Source> The Economist.
AFTER 11 years spent waging war on terror in Afghanistan and Iraq, almost $1.5 trillion in direct costs and hundreds of thousands of lives lost, the Western public feels it has learned a hard lesson. It is more convinced than ever that even the best-intentioned foreign intervention is bound to bog its armies down in endless wars fighting invisible enemies to help ungrateful locals.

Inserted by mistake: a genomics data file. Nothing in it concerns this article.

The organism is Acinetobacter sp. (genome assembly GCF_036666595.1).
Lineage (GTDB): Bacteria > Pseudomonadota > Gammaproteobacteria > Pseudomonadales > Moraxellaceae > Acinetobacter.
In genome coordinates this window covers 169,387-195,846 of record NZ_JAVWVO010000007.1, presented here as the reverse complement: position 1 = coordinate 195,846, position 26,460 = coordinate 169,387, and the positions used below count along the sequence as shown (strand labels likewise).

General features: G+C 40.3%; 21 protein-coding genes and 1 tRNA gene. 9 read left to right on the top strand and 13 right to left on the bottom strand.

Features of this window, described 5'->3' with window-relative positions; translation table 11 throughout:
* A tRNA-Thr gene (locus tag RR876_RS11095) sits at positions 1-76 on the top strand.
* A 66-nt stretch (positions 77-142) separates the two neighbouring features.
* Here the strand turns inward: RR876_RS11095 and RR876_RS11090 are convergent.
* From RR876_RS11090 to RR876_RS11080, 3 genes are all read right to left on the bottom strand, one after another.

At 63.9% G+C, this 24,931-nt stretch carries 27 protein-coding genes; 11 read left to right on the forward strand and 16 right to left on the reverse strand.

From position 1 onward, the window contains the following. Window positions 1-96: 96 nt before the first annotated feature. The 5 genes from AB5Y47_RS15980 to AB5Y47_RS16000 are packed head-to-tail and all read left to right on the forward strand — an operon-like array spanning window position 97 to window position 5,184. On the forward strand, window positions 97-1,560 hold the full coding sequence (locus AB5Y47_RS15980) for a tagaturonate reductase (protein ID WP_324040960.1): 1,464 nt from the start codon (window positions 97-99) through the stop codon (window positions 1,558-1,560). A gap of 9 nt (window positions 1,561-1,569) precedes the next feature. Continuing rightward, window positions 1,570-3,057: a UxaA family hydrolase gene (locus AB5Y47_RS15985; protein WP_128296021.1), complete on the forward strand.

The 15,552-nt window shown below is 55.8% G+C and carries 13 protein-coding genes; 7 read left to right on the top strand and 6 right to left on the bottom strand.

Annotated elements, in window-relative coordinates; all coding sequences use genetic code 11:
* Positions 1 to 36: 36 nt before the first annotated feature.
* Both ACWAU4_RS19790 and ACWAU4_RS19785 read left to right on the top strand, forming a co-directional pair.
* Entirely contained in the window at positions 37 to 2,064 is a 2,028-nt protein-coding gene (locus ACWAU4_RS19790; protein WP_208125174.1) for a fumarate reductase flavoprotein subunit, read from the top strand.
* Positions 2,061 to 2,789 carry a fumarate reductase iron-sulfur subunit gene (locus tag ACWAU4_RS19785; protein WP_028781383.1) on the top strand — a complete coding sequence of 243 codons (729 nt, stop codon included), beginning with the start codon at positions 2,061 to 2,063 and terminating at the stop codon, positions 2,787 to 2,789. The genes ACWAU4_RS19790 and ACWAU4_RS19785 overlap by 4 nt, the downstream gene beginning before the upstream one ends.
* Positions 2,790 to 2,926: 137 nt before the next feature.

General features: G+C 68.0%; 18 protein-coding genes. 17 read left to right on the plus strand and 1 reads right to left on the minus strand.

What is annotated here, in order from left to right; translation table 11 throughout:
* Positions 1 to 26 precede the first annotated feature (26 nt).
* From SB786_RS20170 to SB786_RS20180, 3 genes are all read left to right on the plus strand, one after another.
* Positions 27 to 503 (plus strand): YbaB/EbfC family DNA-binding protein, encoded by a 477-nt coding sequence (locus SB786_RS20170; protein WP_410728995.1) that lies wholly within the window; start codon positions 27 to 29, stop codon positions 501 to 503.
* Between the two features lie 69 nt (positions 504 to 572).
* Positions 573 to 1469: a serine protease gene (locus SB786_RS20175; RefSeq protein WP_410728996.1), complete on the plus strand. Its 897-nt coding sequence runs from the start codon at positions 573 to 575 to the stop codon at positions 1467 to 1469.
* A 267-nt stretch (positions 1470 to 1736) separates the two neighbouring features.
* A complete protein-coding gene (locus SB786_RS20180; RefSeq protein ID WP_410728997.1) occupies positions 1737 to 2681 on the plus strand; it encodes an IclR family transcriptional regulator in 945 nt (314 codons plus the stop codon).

Echoes of Afghanistan rang loud earlier this month when French forces swooped on advancing columns of Islamists threatening the Saharan state of Mali. And they were heard again, a few days later, when a unit of bearded, gun-toting jihadists from the “Signed-in-Blood Battalion” seized a gas plant and slaughtered dozens of foreigners in next-door Algeria—more than in any single Islamist terror attack since the bombing of a Bali nightclub in 2002. Here, it seemed, was the next front of the global war on terror and also a desert quagmire to entrap vainglorious Western leaders.